Astronauts have been living on the International Space Station for more than 20 years – eating, sleeping, bathing and using the toilet as their bodies float in microgravity.
And life on station, which orbits 400km above Earth, will be no different for UAE astronaut Sultan Al Neyadi during his six-month stay.
The 41-year-old will launch on his first space mission on February 27, carrying traditional Emirati cuisines, photos of his family, the UAE flag and other personal items with him to make his environment a little less alien.
But there will be many new things the astronaut will have to get accustomed to – including drinking coffee made with processed and filtered urine and sweat.
Astronauts over the years have documented these daily routines to show the public how life is on the orbiting science laboratory.
The obvious question – is there a toilet?
The latest high tech toilet, worth $23 million, was installed on the ISS in 2020.
It is believed to be the most expensive toilet ever assembled, beating a $19 million order-made by Nasa in 2007.
The titanium toilet, called the Universal Waste Management System (UWMS), uses air flow to pull urine and faeces away from the body into separate containers.
A new feature is that the air flow starts automatically once the lid is lifted, which also helps with odour control.
It also has corrosion-resistant parts and an advanced design that requires less clean-up and maintenance time.
This means astronauts spend less time on plumbing to focus other tasks.
Astronauts use a funnel and hose for urine and the seat for bowel movements – both can be used at the same time.
The toilet has foot restraints and handholds that keeps the astronaut from floating away.
Toilet paper, wipes and gloves are disposed of in watertight bags.
Solid waste is kept in individual bags. Most of these are loaded on to a cargo ship and burnt on re-entry through Earth’s atmosphere, but some are brought back for evaluation.
The liquid is processed and filtered for consumption.
Water is heavy and storage space is limited on the ISS, so astronauts have to recycle almost everything, including urine and sweat.
It seems Dr Al Neyadi will have everything he needs in the bathroom, except for a shatafa.
Water does not flow in a zero-gravity environment, so astronauts shower and brush their teeth differently.
This means installing a shower, faucet or sink on the ISS would be pointless because water would float away in the form of droplets.
Instead, Dr Al Neyadi will be using a wet towel containing body wash to clean himself.
To wash his hair, he will have to apply shampoo without water and wipe it off with a dry towel.
To brush his teeth, he can squeeze small amounts of water through a straw to rinse and then swallow.
More than just freeze-dried meals
Meals on the ISS have improved over the years, thanks to a new oven that was installed two years ago.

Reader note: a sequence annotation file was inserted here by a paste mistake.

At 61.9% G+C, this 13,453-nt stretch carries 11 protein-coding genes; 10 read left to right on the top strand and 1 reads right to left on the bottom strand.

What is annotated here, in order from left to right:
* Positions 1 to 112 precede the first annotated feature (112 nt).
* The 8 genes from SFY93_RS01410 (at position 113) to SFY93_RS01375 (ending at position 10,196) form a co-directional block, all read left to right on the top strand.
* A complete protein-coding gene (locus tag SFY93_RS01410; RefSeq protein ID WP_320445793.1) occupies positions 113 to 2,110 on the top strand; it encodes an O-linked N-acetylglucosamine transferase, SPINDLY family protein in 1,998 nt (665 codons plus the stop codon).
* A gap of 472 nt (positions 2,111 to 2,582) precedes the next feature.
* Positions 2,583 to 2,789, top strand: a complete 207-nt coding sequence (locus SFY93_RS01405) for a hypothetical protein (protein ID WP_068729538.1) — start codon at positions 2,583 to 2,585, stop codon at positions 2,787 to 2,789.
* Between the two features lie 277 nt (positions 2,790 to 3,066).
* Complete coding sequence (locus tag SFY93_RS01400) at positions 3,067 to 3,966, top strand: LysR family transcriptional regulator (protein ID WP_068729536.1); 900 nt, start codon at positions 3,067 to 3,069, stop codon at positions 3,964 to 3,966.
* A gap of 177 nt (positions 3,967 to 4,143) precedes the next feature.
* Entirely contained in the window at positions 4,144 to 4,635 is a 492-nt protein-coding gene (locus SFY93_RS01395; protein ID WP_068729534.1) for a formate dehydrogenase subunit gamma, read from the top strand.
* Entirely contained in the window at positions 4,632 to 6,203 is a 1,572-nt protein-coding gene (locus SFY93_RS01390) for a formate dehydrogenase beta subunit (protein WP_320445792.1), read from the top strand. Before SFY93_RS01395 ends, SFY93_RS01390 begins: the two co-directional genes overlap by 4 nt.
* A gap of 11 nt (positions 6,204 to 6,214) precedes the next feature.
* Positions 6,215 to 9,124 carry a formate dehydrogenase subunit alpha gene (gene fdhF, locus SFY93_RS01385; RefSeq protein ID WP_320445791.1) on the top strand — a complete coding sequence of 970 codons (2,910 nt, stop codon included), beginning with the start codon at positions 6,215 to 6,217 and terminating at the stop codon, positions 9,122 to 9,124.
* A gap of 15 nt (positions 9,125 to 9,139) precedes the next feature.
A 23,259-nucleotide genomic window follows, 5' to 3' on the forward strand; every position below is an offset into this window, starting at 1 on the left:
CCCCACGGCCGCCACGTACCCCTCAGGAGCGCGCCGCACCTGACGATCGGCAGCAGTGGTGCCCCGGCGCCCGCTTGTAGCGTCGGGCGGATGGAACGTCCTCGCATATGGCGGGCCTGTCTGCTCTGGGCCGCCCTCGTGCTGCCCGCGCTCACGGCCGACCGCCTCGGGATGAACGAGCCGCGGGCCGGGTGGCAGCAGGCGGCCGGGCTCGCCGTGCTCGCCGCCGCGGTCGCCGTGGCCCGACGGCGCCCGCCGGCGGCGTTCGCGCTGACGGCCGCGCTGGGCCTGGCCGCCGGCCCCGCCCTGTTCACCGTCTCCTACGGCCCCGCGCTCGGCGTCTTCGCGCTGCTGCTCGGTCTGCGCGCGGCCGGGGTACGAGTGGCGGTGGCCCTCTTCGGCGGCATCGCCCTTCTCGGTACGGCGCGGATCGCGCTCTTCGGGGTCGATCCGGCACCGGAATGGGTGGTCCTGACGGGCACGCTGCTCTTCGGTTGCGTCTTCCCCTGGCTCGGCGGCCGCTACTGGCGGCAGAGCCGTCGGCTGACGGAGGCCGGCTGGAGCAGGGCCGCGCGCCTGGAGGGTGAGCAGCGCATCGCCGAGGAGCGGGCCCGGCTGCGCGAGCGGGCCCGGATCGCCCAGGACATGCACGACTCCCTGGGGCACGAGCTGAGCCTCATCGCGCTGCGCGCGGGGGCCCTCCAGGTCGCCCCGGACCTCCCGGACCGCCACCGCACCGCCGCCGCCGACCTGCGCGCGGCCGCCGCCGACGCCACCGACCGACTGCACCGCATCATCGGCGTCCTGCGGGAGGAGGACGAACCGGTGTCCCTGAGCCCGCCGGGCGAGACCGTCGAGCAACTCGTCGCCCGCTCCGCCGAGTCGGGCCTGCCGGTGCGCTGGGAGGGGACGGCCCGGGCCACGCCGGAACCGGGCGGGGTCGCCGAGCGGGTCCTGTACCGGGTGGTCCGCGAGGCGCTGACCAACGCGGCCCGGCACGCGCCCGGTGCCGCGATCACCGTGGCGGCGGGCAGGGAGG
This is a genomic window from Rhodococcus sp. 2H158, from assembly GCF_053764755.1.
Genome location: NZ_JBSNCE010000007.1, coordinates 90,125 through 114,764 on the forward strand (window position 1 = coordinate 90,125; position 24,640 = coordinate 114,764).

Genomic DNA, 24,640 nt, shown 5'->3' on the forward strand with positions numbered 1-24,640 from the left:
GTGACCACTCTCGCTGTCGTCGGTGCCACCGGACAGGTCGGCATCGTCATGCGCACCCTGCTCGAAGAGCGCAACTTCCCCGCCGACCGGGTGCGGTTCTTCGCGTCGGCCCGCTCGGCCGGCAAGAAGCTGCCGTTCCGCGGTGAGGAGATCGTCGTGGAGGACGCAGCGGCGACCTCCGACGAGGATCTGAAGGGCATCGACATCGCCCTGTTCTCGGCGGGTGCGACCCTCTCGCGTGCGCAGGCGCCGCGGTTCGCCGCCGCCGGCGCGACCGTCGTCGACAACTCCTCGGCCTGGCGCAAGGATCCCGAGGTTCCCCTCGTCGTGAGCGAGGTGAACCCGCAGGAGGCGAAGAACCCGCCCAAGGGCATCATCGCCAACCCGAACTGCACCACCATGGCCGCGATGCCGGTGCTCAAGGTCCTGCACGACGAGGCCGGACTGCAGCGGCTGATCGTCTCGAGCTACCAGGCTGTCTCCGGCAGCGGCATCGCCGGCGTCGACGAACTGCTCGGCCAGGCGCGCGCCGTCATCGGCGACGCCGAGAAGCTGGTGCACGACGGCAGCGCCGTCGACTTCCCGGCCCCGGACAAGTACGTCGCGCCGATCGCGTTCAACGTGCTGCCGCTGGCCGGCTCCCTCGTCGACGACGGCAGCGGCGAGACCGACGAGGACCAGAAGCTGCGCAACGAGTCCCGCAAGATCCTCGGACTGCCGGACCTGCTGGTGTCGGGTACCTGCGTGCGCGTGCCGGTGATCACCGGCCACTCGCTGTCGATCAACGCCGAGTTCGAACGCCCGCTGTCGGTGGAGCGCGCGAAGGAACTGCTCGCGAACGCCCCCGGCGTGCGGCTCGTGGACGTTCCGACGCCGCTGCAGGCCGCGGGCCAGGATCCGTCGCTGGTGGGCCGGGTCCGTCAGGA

Astronauts have been baking cookies and using vegetables grown on the station as part of their diet.
But they mostly consume dehydrated food stored in packets. They add water to it or heat it in the oven, so it is ready to consume.
There are some ready-to-eat items, including fruit, bread and nuts.
Dr Al Neyadi has not yet revealed what his menu would include, but there will be some traditional Emirati cuisines.
During UAE astronaut Hazza Al Mansouri's trip in 2019, he took balaleet (an Emirati breakfast staple of sweetened vermicelli served with an omelette on top), salona (chicken stew) and madrooba (a savoury thick oatmeal).
Astronauts in space have 'food parties' in space sometimes, especially during holidays such as Thanksgiving, Eid or birthdays.
Fit as a fiddle
Exercising every day for about two hours is mandatory for astronauts to reduce the effects of zero gravity on their muscles and bones.
But they must use straps to keep themselves from floating away.
They do a lot of weight training using resistance exercise equipment, including vacuum cylinders that help mimic actual weights used on Earth.
On the treadmill, astronauts use rubber straps to hold their bodies down while they run.
They also use an ergometer – a bicycle without wheels.
Dr Al Neyadi is a fitness enthusiast, having trained in jiu-jitsu for many years, and he is taking his jiu-jitsu suit with him to space.
A good night's sleep
Dr Al Neyadi will have to restrain his body in a small sleeping compartment or sleeping bag to keep himself from floating away.
Astronauts in the past have also complained about a lot of noise on the ISS, including the sound of air-conditioning fans and machinery, so they use ear plugs.
Long distance relationships
Dr Al Neyadi is going on a long-duration mission, but he will be able to communicate with his family.
There is internet-enabled laptops on the ISS and astronauts can make voice calls and video calls to their loved ones.
However, they have to let mission control know first, so they can direct the satellite for the call.
This means family members cannot call Dr Al Neyadi spontaneously, as a satellite may be out of range.